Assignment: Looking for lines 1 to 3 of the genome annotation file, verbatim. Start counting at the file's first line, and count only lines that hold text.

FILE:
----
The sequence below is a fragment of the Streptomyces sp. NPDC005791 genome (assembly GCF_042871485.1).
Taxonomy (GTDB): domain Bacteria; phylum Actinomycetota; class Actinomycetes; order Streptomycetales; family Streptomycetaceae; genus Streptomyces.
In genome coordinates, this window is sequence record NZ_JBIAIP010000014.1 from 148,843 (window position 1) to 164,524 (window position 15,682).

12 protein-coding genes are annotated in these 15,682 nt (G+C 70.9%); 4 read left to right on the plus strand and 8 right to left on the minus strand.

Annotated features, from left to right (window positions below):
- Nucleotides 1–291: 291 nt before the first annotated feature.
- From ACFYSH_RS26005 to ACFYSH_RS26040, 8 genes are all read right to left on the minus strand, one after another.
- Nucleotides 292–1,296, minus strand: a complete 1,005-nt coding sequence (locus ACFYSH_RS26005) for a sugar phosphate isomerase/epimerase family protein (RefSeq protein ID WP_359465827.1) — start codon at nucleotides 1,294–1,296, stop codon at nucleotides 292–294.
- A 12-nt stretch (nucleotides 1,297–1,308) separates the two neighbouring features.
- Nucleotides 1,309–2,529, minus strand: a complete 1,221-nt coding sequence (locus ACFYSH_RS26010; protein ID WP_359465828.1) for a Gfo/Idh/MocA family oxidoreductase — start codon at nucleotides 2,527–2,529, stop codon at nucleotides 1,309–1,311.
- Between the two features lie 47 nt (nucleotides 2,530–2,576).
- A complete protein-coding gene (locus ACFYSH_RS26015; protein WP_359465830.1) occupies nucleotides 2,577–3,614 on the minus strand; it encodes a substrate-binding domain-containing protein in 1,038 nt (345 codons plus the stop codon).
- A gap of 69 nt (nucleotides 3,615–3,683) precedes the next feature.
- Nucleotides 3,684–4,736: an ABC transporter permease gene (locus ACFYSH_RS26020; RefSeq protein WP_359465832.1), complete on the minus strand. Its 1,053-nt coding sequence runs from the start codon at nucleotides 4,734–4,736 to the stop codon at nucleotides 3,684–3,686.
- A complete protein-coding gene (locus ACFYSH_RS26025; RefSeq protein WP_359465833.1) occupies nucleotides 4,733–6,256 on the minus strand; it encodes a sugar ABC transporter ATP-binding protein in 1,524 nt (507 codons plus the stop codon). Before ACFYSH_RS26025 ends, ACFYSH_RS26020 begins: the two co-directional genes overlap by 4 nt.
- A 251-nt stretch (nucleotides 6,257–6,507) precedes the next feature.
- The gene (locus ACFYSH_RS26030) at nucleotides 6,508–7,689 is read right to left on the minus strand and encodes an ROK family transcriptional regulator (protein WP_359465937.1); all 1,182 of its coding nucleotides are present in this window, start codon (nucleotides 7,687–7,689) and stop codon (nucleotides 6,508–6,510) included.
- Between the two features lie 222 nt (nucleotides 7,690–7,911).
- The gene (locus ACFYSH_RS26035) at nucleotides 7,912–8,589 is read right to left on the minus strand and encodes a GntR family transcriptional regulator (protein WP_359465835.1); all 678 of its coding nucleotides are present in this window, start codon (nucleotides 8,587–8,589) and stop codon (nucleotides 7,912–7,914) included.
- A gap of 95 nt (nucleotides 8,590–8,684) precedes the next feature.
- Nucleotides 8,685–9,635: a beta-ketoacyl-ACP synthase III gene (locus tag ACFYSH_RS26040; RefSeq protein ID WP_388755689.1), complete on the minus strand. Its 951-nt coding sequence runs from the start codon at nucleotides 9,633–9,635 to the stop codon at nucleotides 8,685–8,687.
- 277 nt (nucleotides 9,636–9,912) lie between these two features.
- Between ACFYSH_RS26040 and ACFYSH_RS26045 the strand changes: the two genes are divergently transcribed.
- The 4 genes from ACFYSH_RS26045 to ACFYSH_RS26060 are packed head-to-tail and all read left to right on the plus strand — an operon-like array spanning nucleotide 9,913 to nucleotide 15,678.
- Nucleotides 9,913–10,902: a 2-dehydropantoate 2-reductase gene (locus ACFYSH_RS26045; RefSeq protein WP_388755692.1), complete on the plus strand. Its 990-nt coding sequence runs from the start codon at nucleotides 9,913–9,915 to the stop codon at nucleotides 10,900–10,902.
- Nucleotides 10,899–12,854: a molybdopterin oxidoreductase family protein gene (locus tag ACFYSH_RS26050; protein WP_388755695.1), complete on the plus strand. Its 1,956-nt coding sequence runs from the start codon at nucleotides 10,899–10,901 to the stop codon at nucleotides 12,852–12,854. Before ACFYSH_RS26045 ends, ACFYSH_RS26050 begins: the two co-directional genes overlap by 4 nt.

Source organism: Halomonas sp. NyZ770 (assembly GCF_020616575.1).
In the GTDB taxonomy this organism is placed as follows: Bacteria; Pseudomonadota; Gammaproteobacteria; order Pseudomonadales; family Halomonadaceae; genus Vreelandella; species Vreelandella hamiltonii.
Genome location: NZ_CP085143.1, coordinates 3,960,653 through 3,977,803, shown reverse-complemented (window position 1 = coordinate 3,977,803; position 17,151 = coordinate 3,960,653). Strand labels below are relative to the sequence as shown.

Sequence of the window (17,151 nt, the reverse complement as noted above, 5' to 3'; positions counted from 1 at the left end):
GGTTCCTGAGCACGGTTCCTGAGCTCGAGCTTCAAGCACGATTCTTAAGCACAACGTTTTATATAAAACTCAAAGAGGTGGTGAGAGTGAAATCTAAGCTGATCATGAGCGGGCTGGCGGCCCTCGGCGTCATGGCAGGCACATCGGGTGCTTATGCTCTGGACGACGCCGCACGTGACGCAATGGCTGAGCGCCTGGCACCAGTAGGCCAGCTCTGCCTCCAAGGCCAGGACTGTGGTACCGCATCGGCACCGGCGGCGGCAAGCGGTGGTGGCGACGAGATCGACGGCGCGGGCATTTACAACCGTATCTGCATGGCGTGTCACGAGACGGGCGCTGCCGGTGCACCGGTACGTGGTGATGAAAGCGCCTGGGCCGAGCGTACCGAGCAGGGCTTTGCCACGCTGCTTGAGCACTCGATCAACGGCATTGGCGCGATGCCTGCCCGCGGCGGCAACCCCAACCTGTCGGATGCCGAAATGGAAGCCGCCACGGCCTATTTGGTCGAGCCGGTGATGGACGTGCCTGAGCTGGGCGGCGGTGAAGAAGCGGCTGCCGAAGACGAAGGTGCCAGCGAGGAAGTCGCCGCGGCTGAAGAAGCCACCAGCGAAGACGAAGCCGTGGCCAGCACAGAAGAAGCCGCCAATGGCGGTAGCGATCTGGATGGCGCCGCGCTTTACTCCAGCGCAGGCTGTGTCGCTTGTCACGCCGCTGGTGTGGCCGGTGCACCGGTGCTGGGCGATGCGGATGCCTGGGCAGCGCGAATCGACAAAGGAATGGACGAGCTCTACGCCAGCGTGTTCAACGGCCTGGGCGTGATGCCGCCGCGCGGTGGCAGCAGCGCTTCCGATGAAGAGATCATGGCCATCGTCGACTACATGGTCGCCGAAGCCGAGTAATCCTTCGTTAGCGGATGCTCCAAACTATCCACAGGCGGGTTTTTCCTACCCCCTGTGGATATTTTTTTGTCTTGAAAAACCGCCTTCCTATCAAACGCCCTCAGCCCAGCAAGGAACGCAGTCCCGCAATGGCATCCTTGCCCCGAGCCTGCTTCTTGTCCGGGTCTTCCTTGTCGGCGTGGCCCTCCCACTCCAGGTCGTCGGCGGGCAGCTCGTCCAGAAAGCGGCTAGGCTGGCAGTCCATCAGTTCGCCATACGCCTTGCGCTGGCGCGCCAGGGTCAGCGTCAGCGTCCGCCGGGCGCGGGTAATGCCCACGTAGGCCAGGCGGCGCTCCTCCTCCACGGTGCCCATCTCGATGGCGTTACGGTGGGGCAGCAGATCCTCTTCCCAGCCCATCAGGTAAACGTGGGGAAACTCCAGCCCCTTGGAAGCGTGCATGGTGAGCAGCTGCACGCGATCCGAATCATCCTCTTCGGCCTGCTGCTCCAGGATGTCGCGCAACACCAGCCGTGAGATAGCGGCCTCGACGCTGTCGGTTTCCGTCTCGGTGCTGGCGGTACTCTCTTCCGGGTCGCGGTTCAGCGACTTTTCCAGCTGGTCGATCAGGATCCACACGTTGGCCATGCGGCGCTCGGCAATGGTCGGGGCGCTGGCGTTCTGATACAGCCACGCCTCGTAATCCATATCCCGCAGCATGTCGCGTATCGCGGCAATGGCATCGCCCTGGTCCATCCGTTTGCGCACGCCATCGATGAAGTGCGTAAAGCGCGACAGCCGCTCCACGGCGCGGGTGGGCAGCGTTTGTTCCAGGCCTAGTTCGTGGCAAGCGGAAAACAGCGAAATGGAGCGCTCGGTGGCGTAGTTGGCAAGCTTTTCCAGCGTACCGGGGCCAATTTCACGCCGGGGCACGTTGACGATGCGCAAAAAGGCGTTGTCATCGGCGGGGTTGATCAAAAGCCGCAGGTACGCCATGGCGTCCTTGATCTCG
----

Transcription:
The sequence below is a fragment of the Streptomyces sp. NPDC005791 genome (assembly GCF_042871485.1).
Taxonomy (GTDB): domain Bacteria; phylum Actinomycetota; class Actinomycetes; order Streptomycetales; family Streptomycetaceae; genus Streptomyces.
In genome coordinates, this window is sequence record NZ_JBIAIP010000014.1 from 148,843 (window position 1) to 164,524 (window position 15,682).